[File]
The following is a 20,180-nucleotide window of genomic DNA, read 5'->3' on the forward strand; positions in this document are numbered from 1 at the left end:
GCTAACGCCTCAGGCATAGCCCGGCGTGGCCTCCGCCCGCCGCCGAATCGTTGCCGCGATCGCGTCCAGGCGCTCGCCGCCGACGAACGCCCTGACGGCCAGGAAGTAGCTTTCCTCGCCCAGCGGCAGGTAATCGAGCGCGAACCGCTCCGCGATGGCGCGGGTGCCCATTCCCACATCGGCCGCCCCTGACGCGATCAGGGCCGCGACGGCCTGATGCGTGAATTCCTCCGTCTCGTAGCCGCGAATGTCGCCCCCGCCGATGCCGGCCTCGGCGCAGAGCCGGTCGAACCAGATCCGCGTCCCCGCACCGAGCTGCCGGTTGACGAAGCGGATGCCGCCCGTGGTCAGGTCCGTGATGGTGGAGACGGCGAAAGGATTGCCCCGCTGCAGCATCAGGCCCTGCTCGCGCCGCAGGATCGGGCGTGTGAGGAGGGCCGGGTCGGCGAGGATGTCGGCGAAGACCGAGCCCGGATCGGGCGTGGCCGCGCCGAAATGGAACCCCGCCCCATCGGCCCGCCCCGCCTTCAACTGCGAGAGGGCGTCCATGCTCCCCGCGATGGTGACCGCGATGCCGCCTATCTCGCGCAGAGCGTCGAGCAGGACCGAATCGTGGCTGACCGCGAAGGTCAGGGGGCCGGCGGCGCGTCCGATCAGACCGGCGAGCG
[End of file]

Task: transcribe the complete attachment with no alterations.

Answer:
The following is a 20,180-nucleotide window of genomic DNA, read 5'->3' on the forward strand; positions in this document are numbered from 1 at the left end:
GCTAACGCCTCAGGCATAGCCCGGCGTGGCCTCCGCCCGCCGCCGAATCGTTGCCGCGATCGCGTCCAGGCGCTCGCCGCCGACGAACGCCCTGACGGCCAGGAAGTAGCTTTCCTCGCCCAGCGGCAGGTAATCGAGCGCGAACCGCTCCGCGATGGCGCGGGTGCCCATTCCCACATCGGCCGCCCCTGACGCGATCAGGGCCGCGACGGCCTGATGCGTGAATTCCTCCGTCTCGTAGCCGCGAATGTCGCCCCCGCCGATGCCGGCCTCGGCGCAGAGCCGGTCGAACCAGATCCGCGTCCCCGCACCGAGCTGCCGGTTGACGAAGCGGATGCCGCCCGTGGTCAGGTCCGTGATGGTGGAGACGGCGAAAGGATTGCCCCGCTGCAGCATCAGGCCCTGCTCGCGCCGCAGGATCGGGCGTGTGAGGAGGGCCGGGTCGGCGAGGATGTCGGCGAAGACCGAGCCCGGATCGGGCGTGGCCGCGCCGAAATGGAACCCCGCCCCATCGGCCCGCCCCGCCTTCAACTGCGAGAGGGCGTCCATGCTCCCCGCGATGGTGACCGCGATGCCGCCTATCTCGCGCAGAGCGTCGAGCAGGACCGAATCGTGGCTGACCGCGAAGGTCAGGGGGCCGGCGGCGCGTCCGATCAGACCGGCGAGCG